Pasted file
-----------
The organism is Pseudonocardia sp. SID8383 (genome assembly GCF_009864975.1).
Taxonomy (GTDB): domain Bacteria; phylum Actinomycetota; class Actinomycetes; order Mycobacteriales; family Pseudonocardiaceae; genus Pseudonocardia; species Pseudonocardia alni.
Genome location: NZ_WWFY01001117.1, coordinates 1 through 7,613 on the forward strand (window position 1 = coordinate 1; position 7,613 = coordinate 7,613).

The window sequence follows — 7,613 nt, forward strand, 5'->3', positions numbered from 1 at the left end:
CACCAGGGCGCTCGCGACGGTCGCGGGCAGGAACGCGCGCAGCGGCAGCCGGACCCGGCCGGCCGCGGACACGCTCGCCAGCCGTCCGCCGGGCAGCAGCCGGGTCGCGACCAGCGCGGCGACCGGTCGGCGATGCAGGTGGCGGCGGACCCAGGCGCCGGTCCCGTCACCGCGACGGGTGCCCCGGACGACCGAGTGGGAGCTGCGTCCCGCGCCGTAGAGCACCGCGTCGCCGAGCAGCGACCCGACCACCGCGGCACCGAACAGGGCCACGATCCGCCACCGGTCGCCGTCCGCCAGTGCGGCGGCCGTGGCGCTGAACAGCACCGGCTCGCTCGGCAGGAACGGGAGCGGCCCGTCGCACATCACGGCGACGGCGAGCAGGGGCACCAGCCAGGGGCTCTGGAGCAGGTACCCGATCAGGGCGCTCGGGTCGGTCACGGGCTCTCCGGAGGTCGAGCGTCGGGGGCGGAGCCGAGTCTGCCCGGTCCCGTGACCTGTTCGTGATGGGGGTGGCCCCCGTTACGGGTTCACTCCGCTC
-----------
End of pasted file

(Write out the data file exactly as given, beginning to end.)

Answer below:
The organism is Pseudonocardia sp. SID8383 (genome assembly GCF_009864975.1).
Taxonomy (GTDB): domain Bacteria; phylum Actinomycetota; class Actinomycetes; order Mycobacteriales; family Pseudonocardiaceae; genus Pseudonocardia; species Pseudonocardia alni.
Genome location: NZ_WWFY01001117.1, coordinates 1 through 7,613 on the forward strand (window position 1 = coordinate 1; position 7,613 = coordinate 7,613).

The window sequence follows — 7,613 nt, forward strand, 5'->3', positions numbered from 1 at the left end:
CACCAGGGCGCTCGCGACGGTCGCGGGCAGGAACGCGCGCAGCGGCAGCCGGACCCGGCCGGCCGCGGACACGCTCGCCAGCCGTCCGCCGGGCAGCAGCCGGGTCGCGACCAGCGCGGCGACCGGTCGGCGATGCAGGTGGCGGCGGACCCAGGCGCCGGTCCCGTCACCGCGACGGGTGCCCCGGACGACCGAGTGGGAGCTGCGTCCCGCGCCGTAGAGCACCGCGTCGCCGAGCAGCGACCCGACCACCGCGGCACCGAACAGGGCCACGATCCGCCACCGGTCGCCGTCCGCCAGTGCGGCGGCCGTGGCGCTGAACAGCACCGGCTCGCTCGGCAGGAACGGGAGCGGCCCGTCGCACATCACGGCGACGGCGAGCAGGGGCACCAGCCAGGGGCTCTGGAGCAGGTACCCGATCAGGGCGCTCGGGTCGGTCACGGGCTCTCCGGAGGTCGAGCGTCGGGGGCGGAGCCGAGTCTGCCCGGTCCCGTGACCTGTTCGTGATGGGGGTGGCCCCCGTTACGGGTTCACTCCGCTC